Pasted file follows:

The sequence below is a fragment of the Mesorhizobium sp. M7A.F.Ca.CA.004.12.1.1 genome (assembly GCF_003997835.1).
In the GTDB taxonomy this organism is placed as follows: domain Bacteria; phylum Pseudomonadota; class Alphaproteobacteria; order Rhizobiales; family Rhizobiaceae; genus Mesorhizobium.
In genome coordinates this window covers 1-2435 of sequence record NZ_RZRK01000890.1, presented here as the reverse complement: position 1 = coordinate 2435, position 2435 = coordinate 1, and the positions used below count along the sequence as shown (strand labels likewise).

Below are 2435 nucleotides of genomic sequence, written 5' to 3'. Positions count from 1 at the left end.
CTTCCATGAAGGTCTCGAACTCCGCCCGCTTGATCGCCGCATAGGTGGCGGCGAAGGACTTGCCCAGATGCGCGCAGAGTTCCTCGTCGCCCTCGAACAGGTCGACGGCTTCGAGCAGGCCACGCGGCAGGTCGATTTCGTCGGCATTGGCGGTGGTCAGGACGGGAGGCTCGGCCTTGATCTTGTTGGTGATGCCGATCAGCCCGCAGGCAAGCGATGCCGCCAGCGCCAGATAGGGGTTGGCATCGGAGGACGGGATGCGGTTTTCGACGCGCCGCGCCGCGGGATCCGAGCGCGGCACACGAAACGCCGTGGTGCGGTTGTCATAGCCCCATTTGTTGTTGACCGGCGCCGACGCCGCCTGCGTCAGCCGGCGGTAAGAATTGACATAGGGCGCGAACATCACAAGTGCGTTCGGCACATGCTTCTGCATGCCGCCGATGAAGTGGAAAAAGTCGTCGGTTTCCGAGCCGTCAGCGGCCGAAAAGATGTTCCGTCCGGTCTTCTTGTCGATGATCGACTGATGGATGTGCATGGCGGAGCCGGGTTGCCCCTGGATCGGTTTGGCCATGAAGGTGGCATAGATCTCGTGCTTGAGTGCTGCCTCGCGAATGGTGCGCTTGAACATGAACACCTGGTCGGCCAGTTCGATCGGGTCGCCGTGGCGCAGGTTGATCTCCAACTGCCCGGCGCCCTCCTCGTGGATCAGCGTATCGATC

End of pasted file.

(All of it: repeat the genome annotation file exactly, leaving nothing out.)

The sequence below is a fragment of the Mesorhizobium sp. M7A.F.Ca.CA.004.12.1.1 genome (assembly GCF_003997835.1).
In the GTDB taxonomy this organism is placed as follows: domain Bacteria; phylum Pseudomonadota; class Alphaproteobacteria; order Rhizobiales; family Rhizobiaceae; genus Mesorhizobium.
In genome coordinates this window covers 1-2435 of sequence record NZ_RZRK01000890.1, presented here as the reverse complement: position 1 = coordinate 2435, position 2435 = coordinate 1, and the positions used below count along the sequence as shown (strand labels likewise).

Below are 2435 nucleotides of genomic sequence, written 5' to 3'. Positions count from 1 at the left end.
CTTCCATGAAGGTCTCGAACTCCGCCCGCTTGATCGCCGCATAGGTGGCGGCGAAGGACTTGCCCAGATGCGCGCAGAGTTCCTCGTCGCCCTCGAACAGGTCGACGGCTTCGAGCAGGCCACGCGGCAGGTCGATTTCGTCGGCATTGGCGGTGGTCAGGACGGGAGGCTCGGCCTTGATCTTGTTGGTGATGCCGATCAGCCCGCAGGCAAGCGATGCCGCCAGCGCCAGATAGGGGTTGGCATCGGAGGACGGGATGCGGTTTTCGACGCGCCGCGCCGCGGGATCCGAGCGCGGCACACGAAACGCCGTGGTGCGGTTGTCATAGCCCCATTTGTTGTTGACCGGCGCCGACGCCGCCTGCGTCAGCCGGCGGTAAGAATTGACATAGGGCGCGAACATCACAAGTGCGTTCGGCACATGCTTCTGCATGCCGCCGATGAAGTGGAAAAAGTCGTCGGTTTCCGAGCCGTCAGCGGCCGAAAAGATGTTCCGTCCGGTCTTCTTGTCGATGATCGACTGATGGATGTGCATGGCGGAGCCGGGTTGCCCCTGGATCGGTTTGGCCATGAAGGTGGCATAGATCTCGTGCTTGAGTGCTGCCTCGCGAATGGTGCGCTTGAACATGAACACCTGGTCGGCCAGTTCGATCGGGTCGCCGTGGCGCAGGTTGATCTCCAACTGCCCGGCGCCCTCCTCGTGGATCAGCGTATCGATC